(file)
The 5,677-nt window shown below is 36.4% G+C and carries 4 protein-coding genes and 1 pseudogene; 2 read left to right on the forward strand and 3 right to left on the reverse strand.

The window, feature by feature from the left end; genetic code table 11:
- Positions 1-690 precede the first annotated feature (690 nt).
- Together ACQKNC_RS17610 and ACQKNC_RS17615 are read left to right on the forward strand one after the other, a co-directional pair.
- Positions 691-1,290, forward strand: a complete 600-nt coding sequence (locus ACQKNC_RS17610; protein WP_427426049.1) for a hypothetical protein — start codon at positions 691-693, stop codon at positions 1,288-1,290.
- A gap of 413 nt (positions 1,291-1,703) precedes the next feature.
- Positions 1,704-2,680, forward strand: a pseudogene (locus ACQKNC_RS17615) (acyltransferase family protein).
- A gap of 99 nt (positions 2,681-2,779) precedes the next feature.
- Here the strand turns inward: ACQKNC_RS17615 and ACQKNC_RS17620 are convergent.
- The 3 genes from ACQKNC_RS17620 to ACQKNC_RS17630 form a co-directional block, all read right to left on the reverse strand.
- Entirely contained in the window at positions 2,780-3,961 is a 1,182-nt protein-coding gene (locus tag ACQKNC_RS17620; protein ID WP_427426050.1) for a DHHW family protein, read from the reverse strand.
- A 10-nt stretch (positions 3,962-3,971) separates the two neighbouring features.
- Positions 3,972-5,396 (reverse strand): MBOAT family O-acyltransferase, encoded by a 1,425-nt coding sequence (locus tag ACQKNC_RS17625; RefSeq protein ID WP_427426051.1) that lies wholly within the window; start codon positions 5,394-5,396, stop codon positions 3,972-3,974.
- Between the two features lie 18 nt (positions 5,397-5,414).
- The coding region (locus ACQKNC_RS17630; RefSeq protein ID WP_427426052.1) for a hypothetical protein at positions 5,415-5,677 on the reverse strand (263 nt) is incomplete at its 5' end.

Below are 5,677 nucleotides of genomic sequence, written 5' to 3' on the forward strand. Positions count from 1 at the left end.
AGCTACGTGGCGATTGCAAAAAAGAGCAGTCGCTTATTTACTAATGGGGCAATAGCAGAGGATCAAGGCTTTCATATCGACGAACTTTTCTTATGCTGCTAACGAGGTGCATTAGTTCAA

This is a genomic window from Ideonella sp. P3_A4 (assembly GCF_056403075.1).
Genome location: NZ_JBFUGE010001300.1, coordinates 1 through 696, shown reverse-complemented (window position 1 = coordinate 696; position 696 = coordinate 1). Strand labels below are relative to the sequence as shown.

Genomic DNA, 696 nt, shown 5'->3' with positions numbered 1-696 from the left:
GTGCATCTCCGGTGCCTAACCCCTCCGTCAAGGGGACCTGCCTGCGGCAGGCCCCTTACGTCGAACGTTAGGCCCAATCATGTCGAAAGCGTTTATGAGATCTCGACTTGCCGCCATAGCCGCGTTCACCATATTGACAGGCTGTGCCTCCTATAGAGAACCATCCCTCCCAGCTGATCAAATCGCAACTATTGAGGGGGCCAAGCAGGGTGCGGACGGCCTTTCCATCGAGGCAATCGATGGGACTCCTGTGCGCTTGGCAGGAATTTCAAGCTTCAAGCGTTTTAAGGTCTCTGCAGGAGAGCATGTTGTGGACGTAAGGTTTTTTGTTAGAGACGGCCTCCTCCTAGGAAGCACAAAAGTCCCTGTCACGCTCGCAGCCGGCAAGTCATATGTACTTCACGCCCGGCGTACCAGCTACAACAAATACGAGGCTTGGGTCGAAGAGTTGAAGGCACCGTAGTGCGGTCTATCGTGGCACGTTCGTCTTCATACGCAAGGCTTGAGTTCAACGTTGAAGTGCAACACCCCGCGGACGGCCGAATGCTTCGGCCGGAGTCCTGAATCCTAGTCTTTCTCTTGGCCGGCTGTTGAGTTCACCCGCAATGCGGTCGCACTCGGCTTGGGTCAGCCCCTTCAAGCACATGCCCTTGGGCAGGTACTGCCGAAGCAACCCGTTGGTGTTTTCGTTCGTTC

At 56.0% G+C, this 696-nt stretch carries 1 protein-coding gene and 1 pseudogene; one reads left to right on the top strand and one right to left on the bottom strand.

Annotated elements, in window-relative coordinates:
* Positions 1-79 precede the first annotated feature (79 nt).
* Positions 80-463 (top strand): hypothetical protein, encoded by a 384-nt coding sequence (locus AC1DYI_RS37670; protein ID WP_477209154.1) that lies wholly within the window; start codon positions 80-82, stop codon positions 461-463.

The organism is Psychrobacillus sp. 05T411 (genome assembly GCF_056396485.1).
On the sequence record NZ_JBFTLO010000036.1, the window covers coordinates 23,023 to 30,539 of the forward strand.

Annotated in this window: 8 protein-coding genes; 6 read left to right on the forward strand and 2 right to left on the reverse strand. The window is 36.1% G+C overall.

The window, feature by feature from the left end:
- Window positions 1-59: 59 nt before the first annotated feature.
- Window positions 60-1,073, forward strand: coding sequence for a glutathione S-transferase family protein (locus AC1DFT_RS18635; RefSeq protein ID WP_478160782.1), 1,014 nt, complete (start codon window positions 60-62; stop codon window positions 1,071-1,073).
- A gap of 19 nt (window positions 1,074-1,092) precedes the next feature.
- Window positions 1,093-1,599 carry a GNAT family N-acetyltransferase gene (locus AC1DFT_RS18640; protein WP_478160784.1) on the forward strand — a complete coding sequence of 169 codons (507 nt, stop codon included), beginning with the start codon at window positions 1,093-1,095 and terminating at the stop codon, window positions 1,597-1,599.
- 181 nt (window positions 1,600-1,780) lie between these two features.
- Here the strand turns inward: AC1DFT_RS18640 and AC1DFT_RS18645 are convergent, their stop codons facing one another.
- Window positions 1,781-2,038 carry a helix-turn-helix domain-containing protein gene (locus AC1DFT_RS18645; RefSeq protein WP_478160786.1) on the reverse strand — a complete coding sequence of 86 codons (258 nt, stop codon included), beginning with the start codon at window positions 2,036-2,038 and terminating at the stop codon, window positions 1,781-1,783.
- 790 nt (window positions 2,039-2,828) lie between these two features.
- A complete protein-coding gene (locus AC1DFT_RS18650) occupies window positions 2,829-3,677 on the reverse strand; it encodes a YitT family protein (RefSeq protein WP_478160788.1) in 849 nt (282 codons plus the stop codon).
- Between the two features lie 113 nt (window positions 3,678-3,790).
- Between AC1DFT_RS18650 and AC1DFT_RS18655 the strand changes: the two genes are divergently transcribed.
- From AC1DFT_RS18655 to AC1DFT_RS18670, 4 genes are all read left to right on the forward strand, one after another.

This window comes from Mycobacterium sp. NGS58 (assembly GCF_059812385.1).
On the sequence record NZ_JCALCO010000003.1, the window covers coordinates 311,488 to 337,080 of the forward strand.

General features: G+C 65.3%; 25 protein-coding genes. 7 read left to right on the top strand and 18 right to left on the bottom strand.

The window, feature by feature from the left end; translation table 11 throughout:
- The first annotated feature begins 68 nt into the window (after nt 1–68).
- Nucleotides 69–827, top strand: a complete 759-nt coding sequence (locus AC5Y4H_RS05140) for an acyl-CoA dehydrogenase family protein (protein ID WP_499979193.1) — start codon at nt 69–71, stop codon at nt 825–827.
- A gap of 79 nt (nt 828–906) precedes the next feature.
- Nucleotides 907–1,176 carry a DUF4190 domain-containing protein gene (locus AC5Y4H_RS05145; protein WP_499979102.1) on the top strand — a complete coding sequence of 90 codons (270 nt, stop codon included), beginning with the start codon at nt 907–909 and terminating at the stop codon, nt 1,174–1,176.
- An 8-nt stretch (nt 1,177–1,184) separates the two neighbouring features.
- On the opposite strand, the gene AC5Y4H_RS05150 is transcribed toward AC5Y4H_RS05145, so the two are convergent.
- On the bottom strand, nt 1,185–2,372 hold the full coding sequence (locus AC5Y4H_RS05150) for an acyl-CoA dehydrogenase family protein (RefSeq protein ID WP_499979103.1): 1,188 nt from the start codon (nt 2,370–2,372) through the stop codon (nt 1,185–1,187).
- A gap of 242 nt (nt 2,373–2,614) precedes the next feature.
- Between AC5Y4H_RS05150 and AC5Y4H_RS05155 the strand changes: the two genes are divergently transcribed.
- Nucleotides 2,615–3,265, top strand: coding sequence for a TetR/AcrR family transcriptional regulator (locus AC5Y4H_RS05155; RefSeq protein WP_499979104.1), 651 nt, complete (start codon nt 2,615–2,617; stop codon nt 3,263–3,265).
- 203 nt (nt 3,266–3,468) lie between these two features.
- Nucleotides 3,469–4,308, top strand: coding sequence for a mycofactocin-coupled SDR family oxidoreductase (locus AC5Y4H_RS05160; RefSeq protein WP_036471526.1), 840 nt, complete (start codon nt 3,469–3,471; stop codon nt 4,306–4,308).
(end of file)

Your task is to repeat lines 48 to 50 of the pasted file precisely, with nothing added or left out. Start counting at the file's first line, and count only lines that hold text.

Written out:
- A gap of 79 nt (nt 828–906) precedes the next feature.
- Nucleotides 907–1,176 carry a DUF4190 domain-containing protein gene (locus AC5Y4H_RS05145; protein WP_499979102.1) on the top strand — a complete coding sequence of 90 codons (270 nt, stop codon included), beginning with the start codon at nt 907–909 and terminating at the stop codon, nt 1,174–1,176.
- An 8-nt stretch (nt 1,177–1,184) separates the two neighbouring features.